24. Baldwin Parque has a horrible history of razing areas to pander to corporate needs. I remember the old neighborhood where Target now is, and the house party that got shot up that introduced me to ESBolen or Norma’s bar selling beer to my 14 year old chavlo arse. Right now they are basically squeezing the life out of small pockets of low income housing on either sid eof the 10 freeway to make way for a applebee’s or some shit. Chuppie has apoint of course, but the tactic the city uses is immoral and wreaks of old boys “screw them beaners” behavior, which is unnacceptable nowadays. Trying to build some new building spaces along the DTBP area is one thing, tryin gto raze the whole area to appease a small portion of the community at the expense of a larger one is fucked up. And the paisano businesses have actually imporved that corridor by leaps and bounds, I remember the early 90s when it was a desolate place that was much more ghetto.

    Trying to create corporate investment via tabula rasa in a built out city is a tad elitist, possibly racist, and is totally gawdy new money lack of class steez. When I lived in East Los I died for a place with good beer on tap, and still wish that I could walk to a place like that in the city I live in now, Alhambra. The burden should not be placed on the residents for this problem, its the disinvestment and sheer refusal to locate in Latino areas by corporate America, despite the spending power evident in these communities. I do consulting for a commercial real estate firm and most corporate people still aint having anything to do with raza, which is sad because we do love to waste our money of crap.

    Speaking of, I went to watch the Lakers game at BJ’s in the Montebello Town Center (que booshie!) and that place was the most disgusting concentration of dipshittery I have seen in a while. If I had a place to drop a bomb that would be it, a bunch of classless overcompensatory losers trying to be tough and balling all at some half assed americana trough.

    There needs to be a new trend among Latinos to acquire status and prestige by helping out and investing in their own community rather than spending money on crap and trying to act like a jerk. Here’s my start http://www.elacamp.org

    Putting in work for your barrio should REALLY be about putting in work, not ruining it and the conceptions about our ethnicity.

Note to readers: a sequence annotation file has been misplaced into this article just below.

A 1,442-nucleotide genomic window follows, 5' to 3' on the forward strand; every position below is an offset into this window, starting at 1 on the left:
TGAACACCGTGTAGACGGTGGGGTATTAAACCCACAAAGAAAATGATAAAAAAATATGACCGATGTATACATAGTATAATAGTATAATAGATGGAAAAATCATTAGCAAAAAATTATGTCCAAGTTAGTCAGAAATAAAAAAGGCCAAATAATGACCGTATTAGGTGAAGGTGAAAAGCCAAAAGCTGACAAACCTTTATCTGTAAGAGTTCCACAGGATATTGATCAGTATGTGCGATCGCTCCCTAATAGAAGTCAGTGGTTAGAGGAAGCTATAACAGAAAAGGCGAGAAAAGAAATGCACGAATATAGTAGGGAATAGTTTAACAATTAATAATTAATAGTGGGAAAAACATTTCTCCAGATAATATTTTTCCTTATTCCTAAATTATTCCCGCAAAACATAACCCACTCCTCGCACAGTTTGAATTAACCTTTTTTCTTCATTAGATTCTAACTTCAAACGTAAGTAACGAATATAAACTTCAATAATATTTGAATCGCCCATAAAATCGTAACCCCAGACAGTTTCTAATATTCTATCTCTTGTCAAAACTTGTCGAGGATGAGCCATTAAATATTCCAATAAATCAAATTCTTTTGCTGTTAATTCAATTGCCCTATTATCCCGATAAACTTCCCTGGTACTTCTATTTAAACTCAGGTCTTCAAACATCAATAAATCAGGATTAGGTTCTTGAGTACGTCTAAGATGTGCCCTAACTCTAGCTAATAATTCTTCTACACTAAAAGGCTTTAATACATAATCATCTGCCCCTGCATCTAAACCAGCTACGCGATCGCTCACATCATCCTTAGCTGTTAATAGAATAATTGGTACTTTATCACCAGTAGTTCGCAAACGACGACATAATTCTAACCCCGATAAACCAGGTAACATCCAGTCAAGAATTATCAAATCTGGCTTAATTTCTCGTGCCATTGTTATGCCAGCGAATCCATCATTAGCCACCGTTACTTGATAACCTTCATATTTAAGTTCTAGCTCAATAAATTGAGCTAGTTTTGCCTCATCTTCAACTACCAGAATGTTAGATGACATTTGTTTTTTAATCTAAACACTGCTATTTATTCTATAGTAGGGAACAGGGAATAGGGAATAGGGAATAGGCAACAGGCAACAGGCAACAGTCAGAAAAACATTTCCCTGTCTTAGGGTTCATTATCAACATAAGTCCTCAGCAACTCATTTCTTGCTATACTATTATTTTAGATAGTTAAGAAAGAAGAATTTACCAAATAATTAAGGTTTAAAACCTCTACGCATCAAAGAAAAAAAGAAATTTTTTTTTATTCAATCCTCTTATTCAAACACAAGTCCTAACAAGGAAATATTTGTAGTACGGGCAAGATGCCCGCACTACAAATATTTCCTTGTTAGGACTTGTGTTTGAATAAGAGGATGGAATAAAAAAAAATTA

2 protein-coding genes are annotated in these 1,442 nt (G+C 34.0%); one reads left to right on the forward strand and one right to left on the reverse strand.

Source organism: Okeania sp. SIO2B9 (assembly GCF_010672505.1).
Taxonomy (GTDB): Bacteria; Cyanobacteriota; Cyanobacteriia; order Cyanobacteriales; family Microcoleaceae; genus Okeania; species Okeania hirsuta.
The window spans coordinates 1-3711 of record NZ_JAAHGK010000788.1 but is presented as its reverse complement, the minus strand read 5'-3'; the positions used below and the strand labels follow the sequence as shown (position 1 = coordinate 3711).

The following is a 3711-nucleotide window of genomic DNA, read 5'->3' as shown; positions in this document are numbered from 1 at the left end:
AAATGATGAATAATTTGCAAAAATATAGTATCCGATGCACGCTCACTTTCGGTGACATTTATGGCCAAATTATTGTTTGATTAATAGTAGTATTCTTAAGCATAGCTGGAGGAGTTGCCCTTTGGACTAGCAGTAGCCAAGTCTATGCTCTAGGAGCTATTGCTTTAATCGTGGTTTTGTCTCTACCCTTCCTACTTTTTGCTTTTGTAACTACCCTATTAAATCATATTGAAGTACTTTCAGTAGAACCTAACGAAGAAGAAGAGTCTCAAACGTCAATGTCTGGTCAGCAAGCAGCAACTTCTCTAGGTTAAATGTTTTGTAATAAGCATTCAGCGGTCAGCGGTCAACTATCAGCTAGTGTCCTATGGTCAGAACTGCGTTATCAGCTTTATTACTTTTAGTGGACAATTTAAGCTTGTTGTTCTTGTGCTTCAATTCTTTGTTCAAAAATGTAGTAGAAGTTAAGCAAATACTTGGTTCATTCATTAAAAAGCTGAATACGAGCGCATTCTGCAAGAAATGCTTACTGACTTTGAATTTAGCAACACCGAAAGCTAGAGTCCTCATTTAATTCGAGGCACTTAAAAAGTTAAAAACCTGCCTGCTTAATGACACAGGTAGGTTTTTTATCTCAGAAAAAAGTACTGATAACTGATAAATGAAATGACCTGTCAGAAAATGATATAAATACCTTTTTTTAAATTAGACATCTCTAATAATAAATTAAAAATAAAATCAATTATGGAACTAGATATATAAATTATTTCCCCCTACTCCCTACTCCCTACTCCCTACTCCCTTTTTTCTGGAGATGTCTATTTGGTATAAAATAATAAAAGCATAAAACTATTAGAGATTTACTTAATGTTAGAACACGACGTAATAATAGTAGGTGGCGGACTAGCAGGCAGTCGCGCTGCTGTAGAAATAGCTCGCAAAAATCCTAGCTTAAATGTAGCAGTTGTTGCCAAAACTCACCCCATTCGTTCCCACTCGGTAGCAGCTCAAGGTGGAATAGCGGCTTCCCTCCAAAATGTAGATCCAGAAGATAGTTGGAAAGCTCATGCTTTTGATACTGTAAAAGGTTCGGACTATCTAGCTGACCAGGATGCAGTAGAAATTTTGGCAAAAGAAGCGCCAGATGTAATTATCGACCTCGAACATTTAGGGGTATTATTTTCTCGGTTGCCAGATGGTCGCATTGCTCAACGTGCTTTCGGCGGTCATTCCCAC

25. Interesting. Man, I grew up in this town and let me start off by saying I fucking hated it. Not gonna lie. In fact, I distinctly remember that being a common sentiment amongst most of my friends, from M-Heath to BP. I hated a lot of stuff about it, for one, the lack of diversity. I didn’t have a single Black, Jewish, White, Indian, etc, etc friend till college. Pretty sad. Numero dos, all these “mom & pop” stores everyone is dying to save . . . . A chingado!?! While there definitely are some locally owned business sparsely dotting the Ramona area, Believe me, Taconazo, and Dr. Carillo’s office aside, this was a ghost town. Except of course for the mom’s pulling their strollers to get from the Burger King down Baldwin Park blv. or across to Main. My point is that BP bent over for corporate America a LONG ASS TIME AGO. In fact, most of the shopping we(and just about everyone else I knew) ever did IN Baldwin Park, was either at the Target, Wal-mart, one of the many fast food joints, etc. For everything else we had to drive a good 20-30 minutes and give some other town our tax dollars. Am I for this project? Not entirely. Do I think that Ramona needs to re-invent itself? Oh yes. I will say this, there is nothing remotely cultural or historical about what is currently there. But if I was gonna drink the kool-aid, I would definitely come up with a much better reason for why this project was bad for the community, not some fairy tale notion of some busy mom & pop lined main road being torn down by the man.